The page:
Thanks to rap star Eminem, who sampled her song "Thank You" on his track "Stan," English singer-songwriter Dido Armstrong' disembodied voice has been everywhere. Finally, with the belated Japan release of her solo debut,
No Angel, fans here get to take a closer look. What that reveals is not only a singer gifted with an enticingly understated voice, but also a mature songwriter who evinces a world-weariness far beyond her years. In addition to the siren strains of "Thank You," Dido - sister to Faithless mastermind and leading UK dance producer Rollo - pines for her lover in the downtempo opener "Here With Me," and broods on the end of romance in the folk strains of "Don't Think Of Me." While many here may already be vaguely familiar with Dido, the Japan release of
No Angel provides a welcome opportunity to get better acquainted with her work.
MARTIN / La Historia (Epic/Sony)
Latin heartthrob Ricky Martin is best known for his crossover hit "Livin' La Vida Loca," but the singer has had a long and varied career since his emergence as part of the teen group Menudo.
La Historia takes a look at the best songs of his career, from his early solo years to his recent English breakthrough, including numbers such as the Latin house workout "Maria" and the classic salsa strains of "La Bomba." You don't have to understand Spanish to enjoy the easily accessible melodies and rhythms on
La Historia. But unless you're a diehard Martin fan, the inclusion of new versions of older hits may not be of great interest. All this album really proves is what we know already: Martin is a sexy hunk and capable singer, but hardly a creative talent of the first order.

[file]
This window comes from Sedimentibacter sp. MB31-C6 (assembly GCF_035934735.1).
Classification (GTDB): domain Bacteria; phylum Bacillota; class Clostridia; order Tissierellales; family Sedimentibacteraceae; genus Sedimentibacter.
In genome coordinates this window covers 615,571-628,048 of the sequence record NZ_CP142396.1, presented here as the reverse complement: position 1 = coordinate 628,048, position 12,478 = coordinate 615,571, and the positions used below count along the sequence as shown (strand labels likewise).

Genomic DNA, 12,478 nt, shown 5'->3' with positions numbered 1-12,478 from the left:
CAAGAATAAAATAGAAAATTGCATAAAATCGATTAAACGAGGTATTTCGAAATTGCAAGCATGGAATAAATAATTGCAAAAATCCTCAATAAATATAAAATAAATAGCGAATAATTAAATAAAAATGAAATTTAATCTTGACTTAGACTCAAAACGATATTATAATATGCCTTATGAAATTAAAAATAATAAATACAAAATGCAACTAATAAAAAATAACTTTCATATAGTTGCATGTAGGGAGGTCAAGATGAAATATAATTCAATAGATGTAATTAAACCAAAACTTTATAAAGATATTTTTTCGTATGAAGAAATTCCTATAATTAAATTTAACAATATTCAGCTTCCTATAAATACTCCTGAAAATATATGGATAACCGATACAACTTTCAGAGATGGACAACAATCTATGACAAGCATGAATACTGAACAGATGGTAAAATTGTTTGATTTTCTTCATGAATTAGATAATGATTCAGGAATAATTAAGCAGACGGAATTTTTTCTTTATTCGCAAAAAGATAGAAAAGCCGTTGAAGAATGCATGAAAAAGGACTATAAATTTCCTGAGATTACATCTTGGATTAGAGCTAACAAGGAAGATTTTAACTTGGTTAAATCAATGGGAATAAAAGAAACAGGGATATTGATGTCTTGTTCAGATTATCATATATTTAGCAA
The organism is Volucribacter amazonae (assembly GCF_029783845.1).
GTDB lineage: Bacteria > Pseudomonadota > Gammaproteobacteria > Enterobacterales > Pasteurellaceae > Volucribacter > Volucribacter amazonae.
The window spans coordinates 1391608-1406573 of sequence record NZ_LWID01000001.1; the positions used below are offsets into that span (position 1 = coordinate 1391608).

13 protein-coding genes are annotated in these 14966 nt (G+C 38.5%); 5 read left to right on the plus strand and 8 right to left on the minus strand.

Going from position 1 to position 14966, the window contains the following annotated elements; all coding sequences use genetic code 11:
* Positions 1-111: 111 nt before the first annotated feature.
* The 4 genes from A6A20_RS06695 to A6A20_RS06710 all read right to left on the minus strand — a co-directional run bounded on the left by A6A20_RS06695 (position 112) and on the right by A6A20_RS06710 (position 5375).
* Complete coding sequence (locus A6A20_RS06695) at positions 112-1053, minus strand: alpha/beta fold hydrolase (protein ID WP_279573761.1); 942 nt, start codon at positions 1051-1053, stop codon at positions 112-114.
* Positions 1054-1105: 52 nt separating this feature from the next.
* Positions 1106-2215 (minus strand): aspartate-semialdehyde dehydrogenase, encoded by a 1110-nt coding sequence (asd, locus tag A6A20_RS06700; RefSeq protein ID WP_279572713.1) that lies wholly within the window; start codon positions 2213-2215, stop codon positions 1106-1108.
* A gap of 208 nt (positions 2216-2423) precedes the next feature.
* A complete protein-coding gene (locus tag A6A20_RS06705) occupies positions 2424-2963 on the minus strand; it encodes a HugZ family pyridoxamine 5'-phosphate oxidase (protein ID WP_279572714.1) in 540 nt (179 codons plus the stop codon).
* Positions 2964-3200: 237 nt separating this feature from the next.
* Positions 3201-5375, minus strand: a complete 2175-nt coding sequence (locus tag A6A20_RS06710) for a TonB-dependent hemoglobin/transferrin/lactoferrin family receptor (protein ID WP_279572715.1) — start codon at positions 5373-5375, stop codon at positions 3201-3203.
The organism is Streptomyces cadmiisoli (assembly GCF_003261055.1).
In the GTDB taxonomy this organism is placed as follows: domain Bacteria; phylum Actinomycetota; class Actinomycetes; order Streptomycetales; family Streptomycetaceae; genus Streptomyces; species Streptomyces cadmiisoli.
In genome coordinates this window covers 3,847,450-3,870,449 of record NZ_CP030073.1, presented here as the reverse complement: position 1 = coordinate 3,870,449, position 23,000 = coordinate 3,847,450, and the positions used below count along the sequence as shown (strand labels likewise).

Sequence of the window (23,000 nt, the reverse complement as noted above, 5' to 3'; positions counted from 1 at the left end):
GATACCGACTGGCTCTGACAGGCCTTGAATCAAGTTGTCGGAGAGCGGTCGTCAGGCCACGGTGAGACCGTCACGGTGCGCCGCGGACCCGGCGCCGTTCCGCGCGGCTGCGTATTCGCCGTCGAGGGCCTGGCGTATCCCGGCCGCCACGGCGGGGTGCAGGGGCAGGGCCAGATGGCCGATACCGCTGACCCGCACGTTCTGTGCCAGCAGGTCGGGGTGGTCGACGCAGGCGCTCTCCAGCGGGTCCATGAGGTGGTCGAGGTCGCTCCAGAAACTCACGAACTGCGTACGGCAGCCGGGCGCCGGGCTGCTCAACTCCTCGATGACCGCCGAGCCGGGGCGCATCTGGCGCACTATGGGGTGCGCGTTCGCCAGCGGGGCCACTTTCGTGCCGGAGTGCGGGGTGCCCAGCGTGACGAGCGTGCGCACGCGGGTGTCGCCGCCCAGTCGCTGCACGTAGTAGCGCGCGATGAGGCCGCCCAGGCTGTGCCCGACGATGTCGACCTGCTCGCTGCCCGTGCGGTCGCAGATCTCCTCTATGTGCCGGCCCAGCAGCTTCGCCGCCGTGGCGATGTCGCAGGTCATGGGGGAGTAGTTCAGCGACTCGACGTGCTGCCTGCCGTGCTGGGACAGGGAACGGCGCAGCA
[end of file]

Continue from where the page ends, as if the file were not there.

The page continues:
Bodily Functions (!K7)
English electro innovator Matthew Herbert certainly has proved himself a sampling wizard and musical visionary, but whether or not you'll enjoy his distinctive music is another matter entirely. Assuming that you like techno, jazz and even a quirky hybrid of both, then Herbert's newest,
Bodily Functions, is a must. Adhering to his credo that only original samples be used, Herbert builds percussion loops from household noises, adds the rich warmth of a live jazz band, and tops it all off with the lovely, lazy voice of his current diva of choice, Dani Siciliano. Tending away from the house vibes of his previous work firmly in the direction of jazz,
Bodily Functions offers a buoyant collection of songs, ranging from the shades-of-Billie-Holiday vocal jazz of "It's Only," to the mellow impressionism of the ballad "The Last Beat," to the slightly disturbing yet soulful choruses of "You Saw It All."
All About Chemistry (MCA)
Pop, rock, pop. Did I mention pop? Minneapolis-based Semisonic are the kind of band that you don't know, but when someone hums one of their tunes you instantly know what song it is. Following on an album that fared much better in the UK than in the USA, this trio continues with much of the same. Other than the title track, "All About Chemistry," which will certainly be hummed by many to come, this album provides very little to gain name recognition among the masses. Each song sounds great and can stand alone, but together on one album they leave the listener feeling a bit numb and thinking that they have heard the current track two tracks before.
Downtempo specialists Autechre deliver another serving of obscure madness out of their lair somewhere deep in the English countryside. Occasional visitors to Japan and heroes of electronic knob twiddlers worldwide, Autechre's latest,
Confield, comes from the nether regions of ambient techno where the term "music" begins to lose relevance and phrases such as "sound environment" come to mind. Disturbing electronic bloops and bleeps and alien voices emerge into the foreground, only to recede into the distance again on obscurely titled songs such as "Parheric Triangle." Autechre won't have anyone tapping their feet or humming a melody, but they certainly do know how to conjure up a hypnotic and otherworldly sonic dreamscape.